One school of thought says that if you start out your musical career scrounging unpaid club gigs as the Illegitimate Jug Band, you've got no place to go but up. (This was in Long Beach, California, in the mid 1960s.)

Then, members Jeff Hanna and Bruce Kunkel, whose avowed goal was "figuring out a way not to have to work for a living," started sitting in on informal jam sessions at McCabe's Guitar Shop, where they met a wide range of talented musicians playing everything from harmonica to clarinet to washtub bass--and even another jug.

The offshoot of those sessions was a new six-piece group called the Nitty Gritty Dirt Band, who soon scored their first paying gig--at a family restaurant called The Golden Bear in Huntington Beach. In honor of the occasion, they took the stage in a new wardrobe: pinstripe suits and cowboy boots. (The NGDB is the headliner of this year's Beartrap Summer Festival, August 2 and 3.)

One of their members was a young singer-songwriter named Jackson Browne, who left soon afterward to pursue a solo career. Browne was replaced by John McEuen, a multi-instrumental threat on banjo, fiddle, mandolin, and steel guitar. What's more, McEuen had a brother who was no slouch as a band manager, shortly getting them signed to Liberty Records for their 1967 debut "The Nitty Gritty Dirt Band."

Little did the six-tet know they had started down the long and winding road on which they'd become the first American band allowed to tour the Soviet Union--culminating in a televised concert viewed by 145 million people--and would record a landmark album titled "Will the Circle Be Unbroken?" that some musical historians credit as the birth of today's thriving Americana genre.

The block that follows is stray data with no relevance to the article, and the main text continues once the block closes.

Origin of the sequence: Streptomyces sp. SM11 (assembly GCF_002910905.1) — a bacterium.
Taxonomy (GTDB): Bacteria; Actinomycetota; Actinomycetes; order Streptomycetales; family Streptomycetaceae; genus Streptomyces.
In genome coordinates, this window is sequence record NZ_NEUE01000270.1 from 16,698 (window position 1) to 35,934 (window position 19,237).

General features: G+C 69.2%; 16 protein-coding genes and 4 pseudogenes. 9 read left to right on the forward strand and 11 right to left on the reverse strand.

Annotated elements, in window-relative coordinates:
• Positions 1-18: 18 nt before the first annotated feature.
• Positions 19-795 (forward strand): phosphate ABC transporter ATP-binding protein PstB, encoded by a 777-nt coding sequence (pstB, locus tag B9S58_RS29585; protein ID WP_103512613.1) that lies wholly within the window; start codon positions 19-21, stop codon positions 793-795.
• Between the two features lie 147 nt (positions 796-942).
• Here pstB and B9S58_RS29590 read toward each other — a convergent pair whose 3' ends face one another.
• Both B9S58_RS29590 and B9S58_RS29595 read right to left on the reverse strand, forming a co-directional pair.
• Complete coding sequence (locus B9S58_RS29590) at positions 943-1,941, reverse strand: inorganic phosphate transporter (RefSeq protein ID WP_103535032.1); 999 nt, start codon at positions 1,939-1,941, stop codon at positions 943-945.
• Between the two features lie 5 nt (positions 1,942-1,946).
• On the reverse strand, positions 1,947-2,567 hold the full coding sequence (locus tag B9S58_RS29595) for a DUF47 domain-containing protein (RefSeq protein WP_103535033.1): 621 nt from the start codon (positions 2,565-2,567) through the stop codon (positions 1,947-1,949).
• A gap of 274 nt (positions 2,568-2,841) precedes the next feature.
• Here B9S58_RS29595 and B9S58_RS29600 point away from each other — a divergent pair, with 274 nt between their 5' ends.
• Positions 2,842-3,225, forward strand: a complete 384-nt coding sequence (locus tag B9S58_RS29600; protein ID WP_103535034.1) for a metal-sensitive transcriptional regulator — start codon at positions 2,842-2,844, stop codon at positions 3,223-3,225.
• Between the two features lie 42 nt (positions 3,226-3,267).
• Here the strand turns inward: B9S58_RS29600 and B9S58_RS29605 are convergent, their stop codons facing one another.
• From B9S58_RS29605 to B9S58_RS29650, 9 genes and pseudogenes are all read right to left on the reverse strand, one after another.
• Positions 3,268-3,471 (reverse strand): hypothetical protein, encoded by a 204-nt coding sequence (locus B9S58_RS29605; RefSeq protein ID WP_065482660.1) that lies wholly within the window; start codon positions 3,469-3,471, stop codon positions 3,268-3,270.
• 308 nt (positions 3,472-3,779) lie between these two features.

"We had just had a major pop hit with 'Mr. Bojangles,' so our band was all over the radio," recalls founding member Hanna, "so we had the leverage to make 'Will the Circle Be Unbroken?' If we hadn't had that hit, our record company wouldn't have given us the freedom and budget to make a record. But we were so passionate in wanting to do 'Circle' that they said, 'Well, go ahead. You're not totally crazy. You just had this hit song.'"

The album also gave the band its first country crossover hit, with Roy Acuff's "I Saw the Light." And it also gained a slow-motion cult following in the years to come, with a number of musicians--Bruce Hornsby and Bruce Springsteen, for starters--choosing it as one of the albums they'd take to a desert island.

Besides widening the NGDB's audience, "Circle" gave national exposure to a number of traditional Appalachian artists, including the Carter Family, Doc Watson, Jimmy Martin, and Vassar Clements--most of whom have since passed away.

"It was extremely fun and extremely scary," Hanna says, "having that tape rolling with people who played with such jaw-dropping musicianship. And they were all so gracious! It was generation-spanning, and it also bridged a cultural gap. A high water mark for our band, for sure."

"The music the album introduced to mainstream audiences," says a reviewer for Country Music Television, "has indeed come full circle, living on today in such artists as Mumford & Sons, the Lumineers, and the Civil Wars."

Also remarkable is the fact that, almost 50 years since NGDB was formed, the members continue to tour and to create new music besides. Nancy Dunham, a reviewer for, comments, "If awards are ever presented for 'legendary band that hasn't become its own tribute act,' the Nitty Gritty Dirt Band would surely be a top contender."

The name the Band chose for its most recent album, then, is no accident: "Speed of Life."

 Check Out The Nitty Gritty Dirt Band Playing Beartrap Summer Festival In 2008.